Obamacare’s successes, failures will take time, analysis to judge

A “national dialogue” is one of those things that Sunday morning smarties tell us we need … when voter support for their side is in some doubt.

It sounds good, and that is exactly why the term is used. It is designed to apply a gel coat of academic respectability to what would more accurately be described as a political barnyard brawl – lots of noise and a few feathers.

The media-driven national dialogue over Obamacare since the March 31 enrollment deadline certainly qualifies on both counts: Tt has been mostly noise and feathers; and neither side is certain how the issue’s public opinion will translate into votes.

For most people not employed by the noise or feather industries the dialogue has been pretty boring. Mostly it involved whether the 7.1 million people who signed up for insurance under the Affordable Care Act represent a success or a failure. It was just slightly less interesting than spending every Thanksgiving dinner listening to your uncle Vince and his brother-in-law arguing over whether the canned cranberry sauce should be eaten with a spoon or a fork.

The most recent addition to the mix was the result of a nationwide Gallup poll that indicated a significant reduction in the number of adults in the U.S. without health care insurance. In the last quarter of 2013 about 18 percent of Americans lacked coverage but by the end of the first quarter of 2014 the number had been reduced to 15.6 percent.

The timing of the 2.4 percentage point reduction in uninsured strongly suggests that the change was driven by signing up for Obamacare. The large number of people involved – 2.4 percent of the adult population represents over 7 million people – suggests equally strongly that the vast majority of people who signed up for Obamacare had previously lacked insurance.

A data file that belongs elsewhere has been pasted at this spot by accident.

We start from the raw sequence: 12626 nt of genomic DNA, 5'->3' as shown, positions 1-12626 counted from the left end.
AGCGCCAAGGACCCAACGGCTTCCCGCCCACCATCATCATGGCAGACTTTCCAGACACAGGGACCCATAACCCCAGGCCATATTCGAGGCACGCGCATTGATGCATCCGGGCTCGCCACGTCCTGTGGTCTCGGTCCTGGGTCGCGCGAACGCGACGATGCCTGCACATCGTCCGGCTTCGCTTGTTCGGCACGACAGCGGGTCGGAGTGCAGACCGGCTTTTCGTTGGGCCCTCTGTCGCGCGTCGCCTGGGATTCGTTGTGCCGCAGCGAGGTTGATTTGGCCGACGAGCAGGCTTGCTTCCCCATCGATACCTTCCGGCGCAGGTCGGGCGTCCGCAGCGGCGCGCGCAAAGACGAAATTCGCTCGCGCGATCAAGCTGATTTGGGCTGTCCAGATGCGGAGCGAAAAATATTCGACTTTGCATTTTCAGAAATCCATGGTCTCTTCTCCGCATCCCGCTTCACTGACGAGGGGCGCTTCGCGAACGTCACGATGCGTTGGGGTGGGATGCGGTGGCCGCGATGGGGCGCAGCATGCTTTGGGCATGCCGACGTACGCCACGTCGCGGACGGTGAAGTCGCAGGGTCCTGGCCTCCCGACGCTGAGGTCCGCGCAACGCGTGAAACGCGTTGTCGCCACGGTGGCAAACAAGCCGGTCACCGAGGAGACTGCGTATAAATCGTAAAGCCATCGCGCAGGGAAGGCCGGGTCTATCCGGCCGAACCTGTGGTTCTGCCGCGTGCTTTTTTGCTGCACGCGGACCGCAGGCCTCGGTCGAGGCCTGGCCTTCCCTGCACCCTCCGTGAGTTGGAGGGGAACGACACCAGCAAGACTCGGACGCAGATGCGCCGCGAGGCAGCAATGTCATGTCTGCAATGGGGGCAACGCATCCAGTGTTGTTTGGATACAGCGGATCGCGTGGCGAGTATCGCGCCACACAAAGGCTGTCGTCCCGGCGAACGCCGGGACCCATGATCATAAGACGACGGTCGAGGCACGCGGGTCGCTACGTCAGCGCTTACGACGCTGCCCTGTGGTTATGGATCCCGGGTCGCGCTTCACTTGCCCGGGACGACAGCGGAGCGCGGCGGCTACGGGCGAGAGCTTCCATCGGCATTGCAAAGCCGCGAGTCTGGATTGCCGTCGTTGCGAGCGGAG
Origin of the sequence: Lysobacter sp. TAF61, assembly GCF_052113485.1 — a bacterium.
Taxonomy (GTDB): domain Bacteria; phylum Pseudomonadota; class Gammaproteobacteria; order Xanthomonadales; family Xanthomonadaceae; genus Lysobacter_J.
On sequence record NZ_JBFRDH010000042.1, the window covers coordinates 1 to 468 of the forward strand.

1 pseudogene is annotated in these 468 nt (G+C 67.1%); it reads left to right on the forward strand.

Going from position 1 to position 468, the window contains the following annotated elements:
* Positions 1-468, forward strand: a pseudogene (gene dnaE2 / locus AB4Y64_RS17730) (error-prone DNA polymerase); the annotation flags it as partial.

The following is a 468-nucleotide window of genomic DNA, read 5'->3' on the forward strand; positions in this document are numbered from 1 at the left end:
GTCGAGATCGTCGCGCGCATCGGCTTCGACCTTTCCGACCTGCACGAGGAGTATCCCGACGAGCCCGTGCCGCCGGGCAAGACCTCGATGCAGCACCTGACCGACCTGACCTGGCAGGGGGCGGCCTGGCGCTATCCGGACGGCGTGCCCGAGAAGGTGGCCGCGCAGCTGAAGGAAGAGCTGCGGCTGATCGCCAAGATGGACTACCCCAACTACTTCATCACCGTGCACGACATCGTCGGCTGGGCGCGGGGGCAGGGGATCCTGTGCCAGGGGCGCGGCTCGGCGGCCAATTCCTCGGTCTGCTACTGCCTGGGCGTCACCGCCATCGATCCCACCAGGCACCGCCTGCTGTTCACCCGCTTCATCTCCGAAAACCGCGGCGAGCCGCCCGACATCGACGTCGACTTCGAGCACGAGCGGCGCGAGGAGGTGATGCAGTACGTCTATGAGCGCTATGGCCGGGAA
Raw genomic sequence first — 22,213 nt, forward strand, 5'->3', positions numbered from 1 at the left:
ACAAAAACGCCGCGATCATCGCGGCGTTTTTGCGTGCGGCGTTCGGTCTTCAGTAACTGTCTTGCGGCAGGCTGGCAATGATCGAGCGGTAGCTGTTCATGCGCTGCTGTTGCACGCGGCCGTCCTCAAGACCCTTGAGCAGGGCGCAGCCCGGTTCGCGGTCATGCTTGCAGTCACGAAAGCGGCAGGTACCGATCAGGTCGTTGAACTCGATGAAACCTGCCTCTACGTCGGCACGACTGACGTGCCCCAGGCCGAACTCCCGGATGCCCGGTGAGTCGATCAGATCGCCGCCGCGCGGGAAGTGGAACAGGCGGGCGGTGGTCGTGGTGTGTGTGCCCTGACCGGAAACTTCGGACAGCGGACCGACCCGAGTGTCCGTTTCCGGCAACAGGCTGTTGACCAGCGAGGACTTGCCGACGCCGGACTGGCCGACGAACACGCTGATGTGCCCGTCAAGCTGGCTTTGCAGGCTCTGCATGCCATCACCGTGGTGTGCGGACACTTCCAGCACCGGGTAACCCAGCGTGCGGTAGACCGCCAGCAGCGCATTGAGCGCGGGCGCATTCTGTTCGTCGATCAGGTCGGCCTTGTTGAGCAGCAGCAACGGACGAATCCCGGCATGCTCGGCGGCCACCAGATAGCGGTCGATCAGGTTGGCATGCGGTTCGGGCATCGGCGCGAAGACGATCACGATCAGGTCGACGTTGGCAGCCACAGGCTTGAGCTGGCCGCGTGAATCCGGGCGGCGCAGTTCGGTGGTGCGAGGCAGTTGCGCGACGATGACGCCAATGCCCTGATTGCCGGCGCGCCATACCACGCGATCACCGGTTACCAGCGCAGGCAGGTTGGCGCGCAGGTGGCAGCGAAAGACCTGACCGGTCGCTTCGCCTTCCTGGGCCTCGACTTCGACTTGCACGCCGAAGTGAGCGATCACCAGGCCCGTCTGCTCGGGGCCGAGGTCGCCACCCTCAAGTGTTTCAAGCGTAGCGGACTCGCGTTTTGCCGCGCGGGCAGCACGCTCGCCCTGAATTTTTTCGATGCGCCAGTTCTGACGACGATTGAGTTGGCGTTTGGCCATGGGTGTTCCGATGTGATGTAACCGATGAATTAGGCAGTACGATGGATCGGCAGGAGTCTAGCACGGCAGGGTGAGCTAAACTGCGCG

Whether those who signed up did so because the law required them to do so or because they qualified for subsidies isn’t known, so it is difficult to estimate the impact on the federal budget. The subsidy information is needed, also, to calculate whether Obamacare is actuarially on firm ground; that is, whether the number of young people who signed up and don’t need insurance is large enough to support the health care outlays on people who need financial assistance.

The lack of information on who signed up is just one of many problems with interpreting the data. While the Gallup survey has been consistent over the years and is therefore a known quantity, the Obamacare data is all over the map. The system was apparently designed with little attention to the importance or value of its information content. This will be all sorted out eventually, but it is a fragmented system and getting consistent data will take more than a little while.

Will this affect Obamacare’s estimated cost? Yes and no. It will affect the accounting cost and how much shows up in the federal budget. Its impact on actual cost, though, will be considerably less.

Costs in our current health care system have different routes and lots of intermediate stops, but they all end up in the same place: our doorstep. Doctors and hospitals, for example, have to pass their costs on to patients, insurance companies, and government agencies or they would cease to exist. Employers have to pass on their health insurance costs to consumers or their businesses would cease to exist. Insurance companies have to charge premiums that cover their costs or they will go out of business. Governments don’t earn any money on their own and have to pass on the costs of their health care subsidies to taxpayers.

The fact is that we already have a “single payer” health care system and that payer is us. Obamacare will not change that, although it will alter the visible flow of costs.

The Affordable Care Act never did really address the problem of rising health care costs, except to control the profits of health insurers and put the squeeze on doctors, hospitals and Medicare patients. Whether the total cost of health care will be higher or lower under Obamacare in the end, then, is not clear. The improved access to care, for example, may turn out to be a very expensive subsidy, despite young people’s forced enrollments and reductions in the use of expensive hospital emergency rooms.

The total effect of Obamacare goes beyond annual costs and expanding access. There is a destructive side to it that will change health care’s architecture as well as its economics. It will have a dramatic, damaging impact on physicians, hospitals, insurance companies and medical research. Whether this demolition is necessary is an unanswered question and it will be a while before we have a national dialogue on it, let alone an answer.

James McCusker is a Bothell economist, educator and consultant. He also writes a monthly column for the Herald Business Journal.

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